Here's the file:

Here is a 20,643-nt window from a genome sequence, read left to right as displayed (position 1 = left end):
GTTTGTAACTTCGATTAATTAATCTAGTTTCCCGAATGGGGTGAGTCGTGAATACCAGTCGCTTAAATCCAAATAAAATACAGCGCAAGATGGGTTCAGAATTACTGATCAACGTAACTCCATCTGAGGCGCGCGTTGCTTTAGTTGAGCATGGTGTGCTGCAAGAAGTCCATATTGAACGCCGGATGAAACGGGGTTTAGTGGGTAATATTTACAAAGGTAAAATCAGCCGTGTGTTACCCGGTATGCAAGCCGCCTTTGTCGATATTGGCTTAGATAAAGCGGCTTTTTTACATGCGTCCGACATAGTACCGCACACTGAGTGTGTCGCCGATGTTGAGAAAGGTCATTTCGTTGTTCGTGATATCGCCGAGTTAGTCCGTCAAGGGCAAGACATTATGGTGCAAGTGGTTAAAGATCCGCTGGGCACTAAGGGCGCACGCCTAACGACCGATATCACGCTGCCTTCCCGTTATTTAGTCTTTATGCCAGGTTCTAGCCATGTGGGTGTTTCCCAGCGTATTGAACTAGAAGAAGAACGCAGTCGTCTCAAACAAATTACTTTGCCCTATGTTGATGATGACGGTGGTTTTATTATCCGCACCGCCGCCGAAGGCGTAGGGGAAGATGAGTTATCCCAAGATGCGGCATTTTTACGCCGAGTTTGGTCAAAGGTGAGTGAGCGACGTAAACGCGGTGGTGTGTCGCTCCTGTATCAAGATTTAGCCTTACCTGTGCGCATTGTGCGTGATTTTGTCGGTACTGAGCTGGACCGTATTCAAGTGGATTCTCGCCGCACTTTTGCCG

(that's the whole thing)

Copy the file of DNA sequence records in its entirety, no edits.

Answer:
Here is a 20,643-nt window from a genome sequence, read left to right as displayed (position 1 = left end):
GTTTGTAACTTCGATTAATTAATCTAGTTTCCCGAATGGGGTGAGTCGTGAATACCAGTCGCTTAAATCCAAATAAAATACAGCGCAAGATGGGTTCAGAATTACTGATCAACGTAACTCCATCTGAGGCGCGCGTTGCTTTAGTTGAGCATGGTGTGCTGCAAGAAGTCCATATTGAACGCCGGATGAAACGGGGTTTAGTGGGTAATATTTACAAAGGTAAAATCAGCCGTGTGTTACCCGGTATGCAAGCCGCCTTTGTCGATATTGGCTTAGATAAAGCGGCTTTTTTACATGCGTCCGACATAGTACCGCACACTGAGTGTGTCGCCGATGTTGAGAAAGGTCATTTCGTTGTTCGTGATATCGCCGAGTTAGTCCGTCAAGGGCAAGACATTATGGTGCAAGTGGTTAAAGATCCGCTGGGCACTAAGGGCGCACGCCTAACGACCGATATCACGCTGCCTTCCCGTTATTTAGTCTTTATGCCAGGTTCTAGCCATGTGGGTGTTTCCCAGCGTATTGAACTAGAAGAAGAACGCAGTCGTCTCAAACAAATTACTTTGCCCTATGTTGATGATGACGGTGGTTTTATTATCCGCACCGCCGCCGAAGGCGTAGGGGAAGATGAGTTATCCCAAGATGCGGCATTTTTACGCCGAGTTTGGTCAAAGGTGAGTGAGCGACGTAAACGCGGTGGTGTGTCGCTCCTGTATCAAGATTTAGCCTTACCTGTGCGCATTGTGCGTGATTTTGTCGGTACTGAGCTGGACCGTATTCAAGTGGATTCTCGCCGCACTTTTGCCG